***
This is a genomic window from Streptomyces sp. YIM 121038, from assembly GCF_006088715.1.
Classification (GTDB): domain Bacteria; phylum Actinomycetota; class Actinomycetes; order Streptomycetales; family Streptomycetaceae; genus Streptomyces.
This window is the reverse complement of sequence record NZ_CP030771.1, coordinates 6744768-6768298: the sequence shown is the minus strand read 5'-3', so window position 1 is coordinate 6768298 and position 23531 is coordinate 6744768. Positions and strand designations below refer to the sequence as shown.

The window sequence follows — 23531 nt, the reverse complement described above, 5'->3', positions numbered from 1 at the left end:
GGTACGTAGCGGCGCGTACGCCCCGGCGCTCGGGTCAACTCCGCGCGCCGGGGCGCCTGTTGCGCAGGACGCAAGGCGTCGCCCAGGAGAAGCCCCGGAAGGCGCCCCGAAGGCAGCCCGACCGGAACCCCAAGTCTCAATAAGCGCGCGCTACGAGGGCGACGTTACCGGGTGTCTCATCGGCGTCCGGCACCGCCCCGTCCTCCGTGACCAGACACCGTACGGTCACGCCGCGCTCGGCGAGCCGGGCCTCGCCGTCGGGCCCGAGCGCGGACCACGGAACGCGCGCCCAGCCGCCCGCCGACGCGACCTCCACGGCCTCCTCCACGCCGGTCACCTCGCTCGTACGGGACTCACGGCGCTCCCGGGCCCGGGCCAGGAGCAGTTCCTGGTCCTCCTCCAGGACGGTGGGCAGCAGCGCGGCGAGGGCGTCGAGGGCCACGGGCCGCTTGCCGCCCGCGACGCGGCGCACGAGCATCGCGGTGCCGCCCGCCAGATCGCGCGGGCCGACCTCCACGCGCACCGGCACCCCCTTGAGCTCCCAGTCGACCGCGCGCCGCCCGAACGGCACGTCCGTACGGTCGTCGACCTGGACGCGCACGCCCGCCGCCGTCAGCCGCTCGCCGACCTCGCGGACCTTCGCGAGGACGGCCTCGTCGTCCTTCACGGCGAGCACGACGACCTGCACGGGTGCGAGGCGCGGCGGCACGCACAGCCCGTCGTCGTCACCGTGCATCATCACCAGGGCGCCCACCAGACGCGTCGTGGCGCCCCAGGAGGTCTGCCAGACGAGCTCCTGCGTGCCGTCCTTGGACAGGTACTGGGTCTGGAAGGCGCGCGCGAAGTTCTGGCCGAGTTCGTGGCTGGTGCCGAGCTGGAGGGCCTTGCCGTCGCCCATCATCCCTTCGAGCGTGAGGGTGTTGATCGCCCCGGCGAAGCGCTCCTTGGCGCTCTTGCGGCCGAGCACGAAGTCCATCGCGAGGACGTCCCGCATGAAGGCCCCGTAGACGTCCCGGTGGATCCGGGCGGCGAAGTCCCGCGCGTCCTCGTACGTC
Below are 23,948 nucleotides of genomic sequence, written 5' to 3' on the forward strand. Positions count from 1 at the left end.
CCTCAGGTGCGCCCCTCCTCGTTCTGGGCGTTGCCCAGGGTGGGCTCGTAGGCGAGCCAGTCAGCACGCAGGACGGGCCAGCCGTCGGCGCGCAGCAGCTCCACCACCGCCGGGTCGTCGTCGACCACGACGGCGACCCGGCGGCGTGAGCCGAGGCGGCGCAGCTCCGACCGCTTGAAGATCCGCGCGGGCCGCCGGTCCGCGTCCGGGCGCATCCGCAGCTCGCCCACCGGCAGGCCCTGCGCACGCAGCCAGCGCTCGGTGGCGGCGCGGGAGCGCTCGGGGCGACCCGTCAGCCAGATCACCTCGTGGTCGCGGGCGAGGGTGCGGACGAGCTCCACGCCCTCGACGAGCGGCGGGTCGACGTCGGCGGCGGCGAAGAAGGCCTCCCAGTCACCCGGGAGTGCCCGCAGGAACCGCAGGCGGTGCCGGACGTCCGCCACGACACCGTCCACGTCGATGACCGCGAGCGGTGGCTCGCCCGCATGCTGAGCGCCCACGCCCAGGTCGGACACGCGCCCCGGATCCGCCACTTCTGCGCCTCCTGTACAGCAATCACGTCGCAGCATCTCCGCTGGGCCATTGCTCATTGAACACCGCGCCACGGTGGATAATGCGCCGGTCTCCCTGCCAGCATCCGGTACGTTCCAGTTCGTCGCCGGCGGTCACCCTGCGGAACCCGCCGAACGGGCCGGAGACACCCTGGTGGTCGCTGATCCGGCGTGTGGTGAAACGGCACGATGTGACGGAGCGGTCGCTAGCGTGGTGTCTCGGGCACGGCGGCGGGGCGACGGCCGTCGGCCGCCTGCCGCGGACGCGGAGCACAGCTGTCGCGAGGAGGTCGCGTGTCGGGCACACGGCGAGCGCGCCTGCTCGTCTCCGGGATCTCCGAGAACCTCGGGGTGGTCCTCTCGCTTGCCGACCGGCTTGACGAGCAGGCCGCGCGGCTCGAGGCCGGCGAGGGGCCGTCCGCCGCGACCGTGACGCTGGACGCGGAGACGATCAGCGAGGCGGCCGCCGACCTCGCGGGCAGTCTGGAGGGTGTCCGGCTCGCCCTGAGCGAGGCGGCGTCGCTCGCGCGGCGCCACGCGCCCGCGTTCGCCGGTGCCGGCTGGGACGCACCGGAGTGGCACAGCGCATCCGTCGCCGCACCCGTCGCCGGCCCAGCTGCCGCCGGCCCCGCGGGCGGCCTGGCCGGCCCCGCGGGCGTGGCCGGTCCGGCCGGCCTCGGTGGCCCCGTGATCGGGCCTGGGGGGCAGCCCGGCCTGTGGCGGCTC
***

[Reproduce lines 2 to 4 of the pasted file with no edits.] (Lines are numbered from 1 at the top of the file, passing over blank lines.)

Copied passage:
Classification (GTDB): domain Bacteria; phylum Actinomycetota; class Actinomycetes; order Streptomycetales; family Streptomycetaceae; genus Streptomyces.
This window is the reverse complement of sequence record NZ_CP030771.1, coordinates 6744768-6768298: the sequence shown is the minus strand read 5'-3', so window position 1 is coordinate 6768298 and position 23531 is coordinate 6744768. Positions and strand designations below refer to the sequence as shown.

The window sequence follows — 23531 nt, the reverse complement described above, 5'->3', positions numbered from 1 at the left end: